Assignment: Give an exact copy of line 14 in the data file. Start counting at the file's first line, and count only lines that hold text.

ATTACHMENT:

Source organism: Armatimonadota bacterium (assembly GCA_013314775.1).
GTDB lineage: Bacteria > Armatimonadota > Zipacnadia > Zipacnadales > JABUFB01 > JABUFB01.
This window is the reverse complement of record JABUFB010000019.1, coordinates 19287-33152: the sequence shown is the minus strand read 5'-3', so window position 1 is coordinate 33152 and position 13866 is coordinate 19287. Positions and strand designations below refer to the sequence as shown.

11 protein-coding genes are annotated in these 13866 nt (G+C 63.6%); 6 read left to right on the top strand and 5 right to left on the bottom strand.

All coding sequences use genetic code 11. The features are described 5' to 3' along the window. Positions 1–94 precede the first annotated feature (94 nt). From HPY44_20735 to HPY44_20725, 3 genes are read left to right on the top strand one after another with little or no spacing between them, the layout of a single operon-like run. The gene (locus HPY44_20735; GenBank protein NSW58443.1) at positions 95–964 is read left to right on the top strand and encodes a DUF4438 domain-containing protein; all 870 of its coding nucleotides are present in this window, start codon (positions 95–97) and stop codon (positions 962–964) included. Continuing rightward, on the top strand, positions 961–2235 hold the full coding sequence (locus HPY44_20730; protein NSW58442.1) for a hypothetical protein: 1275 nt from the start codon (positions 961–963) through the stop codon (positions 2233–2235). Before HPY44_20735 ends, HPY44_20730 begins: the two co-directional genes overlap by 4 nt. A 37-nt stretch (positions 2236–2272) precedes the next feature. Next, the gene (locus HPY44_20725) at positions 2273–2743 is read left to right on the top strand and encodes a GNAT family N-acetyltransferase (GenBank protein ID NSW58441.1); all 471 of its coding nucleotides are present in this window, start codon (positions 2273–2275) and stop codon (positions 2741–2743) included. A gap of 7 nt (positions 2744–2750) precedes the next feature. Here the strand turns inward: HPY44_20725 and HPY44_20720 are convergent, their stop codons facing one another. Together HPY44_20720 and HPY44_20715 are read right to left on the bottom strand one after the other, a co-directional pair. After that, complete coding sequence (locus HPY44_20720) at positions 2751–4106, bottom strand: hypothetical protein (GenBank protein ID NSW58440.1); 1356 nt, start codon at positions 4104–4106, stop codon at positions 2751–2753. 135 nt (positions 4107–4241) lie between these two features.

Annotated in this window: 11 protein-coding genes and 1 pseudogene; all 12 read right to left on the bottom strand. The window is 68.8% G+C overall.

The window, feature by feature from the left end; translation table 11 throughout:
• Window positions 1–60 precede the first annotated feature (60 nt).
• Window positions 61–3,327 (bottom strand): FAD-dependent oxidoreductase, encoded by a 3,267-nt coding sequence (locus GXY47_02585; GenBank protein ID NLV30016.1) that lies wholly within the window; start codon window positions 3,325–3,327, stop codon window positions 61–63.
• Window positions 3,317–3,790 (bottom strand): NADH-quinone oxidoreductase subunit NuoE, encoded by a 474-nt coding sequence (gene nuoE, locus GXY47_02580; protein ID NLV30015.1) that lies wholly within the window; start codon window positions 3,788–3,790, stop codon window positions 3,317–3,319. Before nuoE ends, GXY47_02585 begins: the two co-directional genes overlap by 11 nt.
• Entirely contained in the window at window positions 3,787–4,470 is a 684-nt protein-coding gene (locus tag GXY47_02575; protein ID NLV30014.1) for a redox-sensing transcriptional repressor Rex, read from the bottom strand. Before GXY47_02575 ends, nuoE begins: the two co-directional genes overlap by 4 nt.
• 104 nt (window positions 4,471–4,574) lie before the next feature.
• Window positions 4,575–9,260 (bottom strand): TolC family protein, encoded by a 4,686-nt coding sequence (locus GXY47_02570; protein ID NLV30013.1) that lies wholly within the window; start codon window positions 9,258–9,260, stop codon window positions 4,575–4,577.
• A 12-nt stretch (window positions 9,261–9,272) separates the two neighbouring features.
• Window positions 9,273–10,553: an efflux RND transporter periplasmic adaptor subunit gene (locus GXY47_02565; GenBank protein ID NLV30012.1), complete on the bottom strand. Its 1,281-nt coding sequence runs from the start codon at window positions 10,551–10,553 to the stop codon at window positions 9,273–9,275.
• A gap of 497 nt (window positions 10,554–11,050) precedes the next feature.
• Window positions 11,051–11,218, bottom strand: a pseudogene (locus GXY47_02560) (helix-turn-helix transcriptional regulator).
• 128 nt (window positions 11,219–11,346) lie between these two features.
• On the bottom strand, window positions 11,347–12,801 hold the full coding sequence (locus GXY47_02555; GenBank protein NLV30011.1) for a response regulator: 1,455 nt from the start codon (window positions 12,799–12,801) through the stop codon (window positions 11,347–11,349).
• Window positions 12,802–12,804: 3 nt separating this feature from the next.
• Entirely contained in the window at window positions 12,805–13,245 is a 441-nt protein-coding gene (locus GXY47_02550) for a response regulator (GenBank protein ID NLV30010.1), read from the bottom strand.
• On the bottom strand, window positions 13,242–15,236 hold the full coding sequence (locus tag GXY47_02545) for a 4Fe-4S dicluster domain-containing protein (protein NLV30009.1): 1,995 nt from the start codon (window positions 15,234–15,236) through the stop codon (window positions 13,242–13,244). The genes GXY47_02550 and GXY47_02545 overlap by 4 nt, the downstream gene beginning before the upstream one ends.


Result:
• A 12-nt stretch (window positions 9,261–9,272) separates the two neighbouring features.